By Danny R. Johnson
WASHINGTON – Kevin Eubanks, the poly-rhythmic chord-melody fusion guitarist, was in full-form performing selections from his Mack Avenue Records label Zen Food CD during his four-nights, March 22-25, 2012 gigs at Washington, DC’s Blues Alley Club. Eubanks, along with his saxophonist, Bill Pierce, and bass man, Rene Camacho, played mostly modal style music that was firmly grounded in the jazz tradition, but had a strong creative sense and innovative streak which permeated his playing, his compositions and his arrangements.
As guitarist on NBC’s The Tonight Show, from 1992-2010, Kevin Eubanks had one of the highest profiles of any guitarist of his generation, who performed to an audience of millions five nights a week. Although the demanding position had effectively pushed his jazz career into second place, Eubanks was already a seasoned veteran musician with close to 14 albums behind him prior to him taking over the music director role in 1995, when Branford Marsalis departed the position to pursue other career endeavors.
Kevin, who is 54, but has the looks of a robust 35-year-old, has had stints with jazz luminaries like Art Blakey, Roy Haynes and McCoy Tyner.
Eubanks would be the first to tell you that he is resistant to typecasting and refuses to be labeled strictly as a “jazz guitarist.” Eubanks stated, “Once you carry that mantle as a jazz musician, it becomes an exclusive club and I want to be inclusive. I want to include more music. More experiences. Though it seems no matter how much I want to expand as a musician and a person, labels keep me, you, and us, isolated.”
Judging from his sold-out performances at Blues Alley, Kevin came to the stage each night just to play some good ole- fashion funky fusion music – and the audience was delighted!
Eubanks kicked off his Friday night set with a tune from his Zen Food CD, called The Dancing Sea, which Eubanks plays high-intensity rhythmic solos that would make Thelonious Monk nod in approval, but his tour de force is his chord-melody style, not in the usual jazz tradition but with a contrapuntal groove. The incomparable jazz saxophonist and genius, Ornette Coleman, said this about performing jazz: “Jazz is the only music in which the same note can be played night after night but differently each time. It’s the hidden things, the subconscious that lies in the body and lets you know; You feel this, you play this.” Pierce and Eubanks’ approach to The Dancing Sea fits right in with Coleman’s assessment of jazz improvising – Pierce’s approach to pitch was a decisive component in how he played this tune. Pierce and Kevin completely rejected preset harmony. Pierce’s sax work offered an open-ended inspiration for musical creativity – both horizontally, in the linear development of his solos, and in the harmonies that followed.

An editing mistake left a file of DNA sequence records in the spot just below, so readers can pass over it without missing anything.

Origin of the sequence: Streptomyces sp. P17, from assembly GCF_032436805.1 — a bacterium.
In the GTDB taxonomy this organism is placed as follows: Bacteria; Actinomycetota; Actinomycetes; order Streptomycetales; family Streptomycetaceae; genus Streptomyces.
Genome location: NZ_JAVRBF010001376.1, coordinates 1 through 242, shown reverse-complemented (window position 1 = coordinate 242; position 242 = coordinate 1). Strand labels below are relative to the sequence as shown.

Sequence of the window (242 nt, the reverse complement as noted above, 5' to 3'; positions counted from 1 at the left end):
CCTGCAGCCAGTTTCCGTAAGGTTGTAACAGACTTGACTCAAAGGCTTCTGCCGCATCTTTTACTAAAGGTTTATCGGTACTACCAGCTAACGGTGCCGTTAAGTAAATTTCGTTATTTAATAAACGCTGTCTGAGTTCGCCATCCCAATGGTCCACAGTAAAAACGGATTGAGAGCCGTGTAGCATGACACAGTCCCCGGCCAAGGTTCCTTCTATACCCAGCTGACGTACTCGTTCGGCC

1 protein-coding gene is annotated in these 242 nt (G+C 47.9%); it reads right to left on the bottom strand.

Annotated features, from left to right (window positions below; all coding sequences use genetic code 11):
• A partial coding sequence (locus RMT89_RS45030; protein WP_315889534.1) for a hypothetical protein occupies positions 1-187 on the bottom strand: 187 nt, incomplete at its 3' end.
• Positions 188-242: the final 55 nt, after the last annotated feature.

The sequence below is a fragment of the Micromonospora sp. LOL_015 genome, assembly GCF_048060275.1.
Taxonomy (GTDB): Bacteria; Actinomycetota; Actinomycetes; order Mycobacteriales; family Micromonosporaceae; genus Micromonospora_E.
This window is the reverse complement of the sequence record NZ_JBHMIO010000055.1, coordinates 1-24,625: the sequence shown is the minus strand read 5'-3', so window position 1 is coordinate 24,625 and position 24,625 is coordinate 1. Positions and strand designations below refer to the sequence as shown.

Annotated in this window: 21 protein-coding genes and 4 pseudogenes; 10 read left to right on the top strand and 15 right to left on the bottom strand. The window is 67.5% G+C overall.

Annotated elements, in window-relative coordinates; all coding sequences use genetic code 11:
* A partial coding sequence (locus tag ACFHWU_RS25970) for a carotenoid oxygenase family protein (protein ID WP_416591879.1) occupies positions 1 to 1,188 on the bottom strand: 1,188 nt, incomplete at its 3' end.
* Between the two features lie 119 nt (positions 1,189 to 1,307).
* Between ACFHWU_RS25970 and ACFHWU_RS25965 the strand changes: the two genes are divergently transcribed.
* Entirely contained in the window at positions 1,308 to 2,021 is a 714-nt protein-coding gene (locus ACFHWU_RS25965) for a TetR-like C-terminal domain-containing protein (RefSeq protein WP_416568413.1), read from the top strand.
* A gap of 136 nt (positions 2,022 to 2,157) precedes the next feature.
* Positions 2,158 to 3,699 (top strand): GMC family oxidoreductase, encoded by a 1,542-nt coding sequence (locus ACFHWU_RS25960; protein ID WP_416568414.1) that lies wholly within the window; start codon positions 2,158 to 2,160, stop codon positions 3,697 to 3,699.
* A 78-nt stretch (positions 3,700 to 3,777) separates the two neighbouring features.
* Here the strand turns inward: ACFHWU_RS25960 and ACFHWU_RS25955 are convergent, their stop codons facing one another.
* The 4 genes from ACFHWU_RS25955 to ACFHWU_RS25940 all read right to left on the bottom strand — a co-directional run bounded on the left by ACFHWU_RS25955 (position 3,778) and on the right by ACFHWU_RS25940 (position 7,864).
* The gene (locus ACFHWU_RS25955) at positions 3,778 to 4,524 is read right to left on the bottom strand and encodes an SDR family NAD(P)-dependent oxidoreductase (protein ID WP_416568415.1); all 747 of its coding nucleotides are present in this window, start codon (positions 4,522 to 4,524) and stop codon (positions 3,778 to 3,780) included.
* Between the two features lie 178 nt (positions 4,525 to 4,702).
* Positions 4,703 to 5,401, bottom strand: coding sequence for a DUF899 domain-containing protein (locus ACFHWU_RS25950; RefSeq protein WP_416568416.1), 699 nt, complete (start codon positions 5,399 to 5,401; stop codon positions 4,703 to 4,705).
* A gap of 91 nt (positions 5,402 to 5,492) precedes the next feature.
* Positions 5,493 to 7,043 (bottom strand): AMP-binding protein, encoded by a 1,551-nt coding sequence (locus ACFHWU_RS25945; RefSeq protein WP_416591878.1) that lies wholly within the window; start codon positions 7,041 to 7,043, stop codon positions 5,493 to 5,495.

Another selection from the Zen Food CD, The Dirty Monk, was performed and it had Eubanks executing a stark texture. The listener hears a striking theme played by Eubanks, over a jolting rhythm that does not accent regular beats; the subsequent sax and guitar solos have no governing structure. The sharp pitch of Pierce’s sax and the absence of a familiar frame of reference challenge the audience – there are no choruses, no harmonic resolutions, and no steady meters. This is classic modal, however, that does not mean that rhythm and harmony are absent, only that they were improvised along with melody. Mind-blowing! Absolutely mind-blowing!
Like his mentor, Wes Montgomery, Kevin Eubanks chooses to play without a pick. His use of his thumb on melodic passages such as the Spider Monkey Café, Los Angeles, and I Remember Loving You tracks (Zen Food CD), gives him his trademark sound – a beautiful, clear, round tone – and he makes effective use of classical finger-style in his compositions.
The Zen Food CD would not be complete without the contributions of keyboardist Gerry Etkins, drummer Marvin ‘Smitty’ Smith, and Rene Camacho, an acoustic and electric bassist whose unique way of playing bass artfully blends chops and musicianship is inspiring, and his sound is killer! Camacho possesses a robust swing and excellent intonation reflected in his genial personality. He expanded the bass walk on the Miles Davis’ All Blues (Blues Alley performance) selection by using subtle advanced harmonies and syncopating his rhythmic support of Eubanks and Pierce with inventive, melodic figures.
Danny R. Johnson is San Diego County News’ Jazz and Pop Music Critic.